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Human Trafficking: What is it and what to look out for?

Human Trafficking is the illegal trade of people for exploitation or commercial gain, as described by The Department of Homeland Security. There are various forms of trafficking that exist around the world, but the most common are forced labor and sex trafficking. Every year, millions of men, women, and children are trafficked in countries around the world, and it is estimated that human trafficking generates many billions of dollars per year, second only to drug trafficking.



This criminal act could be happening right next door and you would have no idea. While it is true that traffickers may forcibly kidnap their victim, this is not the most common case. Traffickers will use force, fraud or coercion to manipulate and establish control over individuals. They look for people who are susceptible for a variety of reasons including psychological or emotional vulnerability, economic hardship, lack of social safety net, natural disasters, or political instability. According to The Schapiro Group, which conducted research on prostitution and sexual exploitation, 65 percent of men who purchase sex with female children in metro Atlanta live in suburban areas. Also, anyone can be a trafficker. Traffickers can work alone or be part of a large-scale network, and frequently, they will be someone the victim knows on a personal basis, such as a family member, friend, or a romantic partner.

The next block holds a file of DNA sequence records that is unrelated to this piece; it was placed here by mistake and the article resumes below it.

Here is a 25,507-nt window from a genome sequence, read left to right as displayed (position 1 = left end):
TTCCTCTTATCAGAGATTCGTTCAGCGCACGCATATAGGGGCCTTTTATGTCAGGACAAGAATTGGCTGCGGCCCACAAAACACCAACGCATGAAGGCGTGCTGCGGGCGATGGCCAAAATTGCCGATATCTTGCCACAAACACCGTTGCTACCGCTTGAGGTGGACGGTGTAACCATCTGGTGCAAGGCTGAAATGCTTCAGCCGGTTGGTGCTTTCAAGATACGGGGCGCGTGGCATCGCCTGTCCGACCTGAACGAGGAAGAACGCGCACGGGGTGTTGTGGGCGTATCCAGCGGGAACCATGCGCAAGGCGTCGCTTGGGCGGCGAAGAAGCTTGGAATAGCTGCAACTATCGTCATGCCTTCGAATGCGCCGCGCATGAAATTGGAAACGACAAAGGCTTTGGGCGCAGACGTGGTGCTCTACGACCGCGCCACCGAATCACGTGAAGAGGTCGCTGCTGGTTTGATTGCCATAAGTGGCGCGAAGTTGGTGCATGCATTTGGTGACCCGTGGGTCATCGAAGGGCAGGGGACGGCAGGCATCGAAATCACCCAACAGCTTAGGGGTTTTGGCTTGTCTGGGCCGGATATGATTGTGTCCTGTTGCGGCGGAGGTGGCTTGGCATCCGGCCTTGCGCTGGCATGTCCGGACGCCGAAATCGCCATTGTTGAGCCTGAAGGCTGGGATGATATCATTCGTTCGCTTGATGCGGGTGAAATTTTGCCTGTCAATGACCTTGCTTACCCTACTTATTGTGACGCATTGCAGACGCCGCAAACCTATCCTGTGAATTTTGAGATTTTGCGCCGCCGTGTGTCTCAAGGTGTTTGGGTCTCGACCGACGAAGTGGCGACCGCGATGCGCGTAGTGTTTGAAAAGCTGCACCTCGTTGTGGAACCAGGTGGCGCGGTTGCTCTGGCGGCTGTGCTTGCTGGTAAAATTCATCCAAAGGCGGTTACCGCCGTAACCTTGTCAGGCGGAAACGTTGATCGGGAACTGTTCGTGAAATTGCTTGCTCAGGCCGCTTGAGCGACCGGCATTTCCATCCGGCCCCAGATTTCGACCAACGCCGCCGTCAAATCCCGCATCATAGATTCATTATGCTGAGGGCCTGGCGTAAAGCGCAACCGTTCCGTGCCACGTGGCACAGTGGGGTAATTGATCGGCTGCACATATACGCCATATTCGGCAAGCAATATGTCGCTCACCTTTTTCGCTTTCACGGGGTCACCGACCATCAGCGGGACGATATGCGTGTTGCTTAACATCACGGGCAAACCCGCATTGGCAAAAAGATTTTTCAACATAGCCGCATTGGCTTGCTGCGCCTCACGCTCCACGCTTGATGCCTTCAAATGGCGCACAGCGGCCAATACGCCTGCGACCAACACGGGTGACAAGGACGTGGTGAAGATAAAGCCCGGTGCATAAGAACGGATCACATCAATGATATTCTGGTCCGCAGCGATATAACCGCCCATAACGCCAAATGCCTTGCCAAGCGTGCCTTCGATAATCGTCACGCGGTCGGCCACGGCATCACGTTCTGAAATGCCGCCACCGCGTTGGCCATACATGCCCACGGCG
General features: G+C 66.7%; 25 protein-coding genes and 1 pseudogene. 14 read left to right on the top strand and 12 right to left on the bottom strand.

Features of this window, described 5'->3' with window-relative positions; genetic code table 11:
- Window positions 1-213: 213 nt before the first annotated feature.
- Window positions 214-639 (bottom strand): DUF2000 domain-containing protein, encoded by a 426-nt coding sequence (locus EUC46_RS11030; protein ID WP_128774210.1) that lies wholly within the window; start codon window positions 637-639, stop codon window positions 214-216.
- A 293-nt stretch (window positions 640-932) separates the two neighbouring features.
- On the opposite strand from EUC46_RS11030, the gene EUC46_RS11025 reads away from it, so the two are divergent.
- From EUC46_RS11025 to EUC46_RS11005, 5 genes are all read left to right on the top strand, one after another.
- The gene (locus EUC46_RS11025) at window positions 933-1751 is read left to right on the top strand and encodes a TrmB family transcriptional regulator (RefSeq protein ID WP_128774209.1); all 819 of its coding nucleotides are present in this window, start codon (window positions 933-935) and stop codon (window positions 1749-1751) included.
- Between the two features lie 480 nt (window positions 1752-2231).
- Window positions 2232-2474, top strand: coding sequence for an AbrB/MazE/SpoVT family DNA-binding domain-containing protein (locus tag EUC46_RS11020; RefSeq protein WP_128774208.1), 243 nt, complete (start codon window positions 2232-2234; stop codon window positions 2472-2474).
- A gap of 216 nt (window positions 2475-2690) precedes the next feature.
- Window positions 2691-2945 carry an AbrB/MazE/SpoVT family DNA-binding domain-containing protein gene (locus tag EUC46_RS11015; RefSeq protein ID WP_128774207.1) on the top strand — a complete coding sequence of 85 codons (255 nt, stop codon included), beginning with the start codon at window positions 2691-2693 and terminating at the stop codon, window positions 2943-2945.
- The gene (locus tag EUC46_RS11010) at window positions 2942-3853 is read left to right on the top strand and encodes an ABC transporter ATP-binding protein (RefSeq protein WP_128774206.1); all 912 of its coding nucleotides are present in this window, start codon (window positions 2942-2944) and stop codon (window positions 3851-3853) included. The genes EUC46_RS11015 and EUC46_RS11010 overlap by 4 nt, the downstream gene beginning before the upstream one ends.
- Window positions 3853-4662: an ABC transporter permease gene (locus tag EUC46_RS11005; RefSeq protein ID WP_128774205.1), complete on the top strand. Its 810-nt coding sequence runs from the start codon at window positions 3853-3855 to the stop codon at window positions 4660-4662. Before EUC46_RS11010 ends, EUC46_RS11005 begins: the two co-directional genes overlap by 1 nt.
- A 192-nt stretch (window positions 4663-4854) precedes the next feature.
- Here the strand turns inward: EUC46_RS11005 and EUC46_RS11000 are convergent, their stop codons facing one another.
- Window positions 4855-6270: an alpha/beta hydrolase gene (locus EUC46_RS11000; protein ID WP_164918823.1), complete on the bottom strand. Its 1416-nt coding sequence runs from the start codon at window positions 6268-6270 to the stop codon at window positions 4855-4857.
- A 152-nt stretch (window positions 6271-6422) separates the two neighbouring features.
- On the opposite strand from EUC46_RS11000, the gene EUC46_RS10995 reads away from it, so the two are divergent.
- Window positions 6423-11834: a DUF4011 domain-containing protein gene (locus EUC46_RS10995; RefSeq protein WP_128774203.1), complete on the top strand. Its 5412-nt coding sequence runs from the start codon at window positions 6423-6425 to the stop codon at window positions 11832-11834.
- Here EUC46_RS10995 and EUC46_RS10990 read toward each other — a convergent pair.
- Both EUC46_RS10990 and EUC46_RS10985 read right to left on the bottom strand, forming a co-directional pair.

Human trafficking is a hidden crime as victims rarely come forward to seek help due to fear. Also, there are many myths and misconceptions about human trafficking, that make it difficult to help identify these victims. According to the Human Trafficking Search organization, indicators for someone being trafficked include:

·         Showing signs of physical abuse or injury

·         Are accompanied everywhere by someone who speaks for them

·         Appear to be fearful or under the control of another person

·         Have health issues they have not attended to

·         Work excessively long hours

·         Forced to work under certain conditions

·         Own expensive things they normally would not

·         Unable to freely contact friends or family


Not all indicators listed are present in every case, and the presence or absence of any is not proof of human trafficking. The safety of the public and the victim are paramount and attempting to confront a suspected trafficker or alerting the victim directly should be left to law enforcement.

The trauma that these victims face can be so great that they might not see themselves as victims, if you know anyone who is struggling with the effects of human trafficking contact our office at 706.861.0929 or our 24/7 local crisis line at 706.419.8775. To report any human trafficking or to get connected with resources contact the national human trafficking line at 1.888.373.7888 or text BEFREE (233733).

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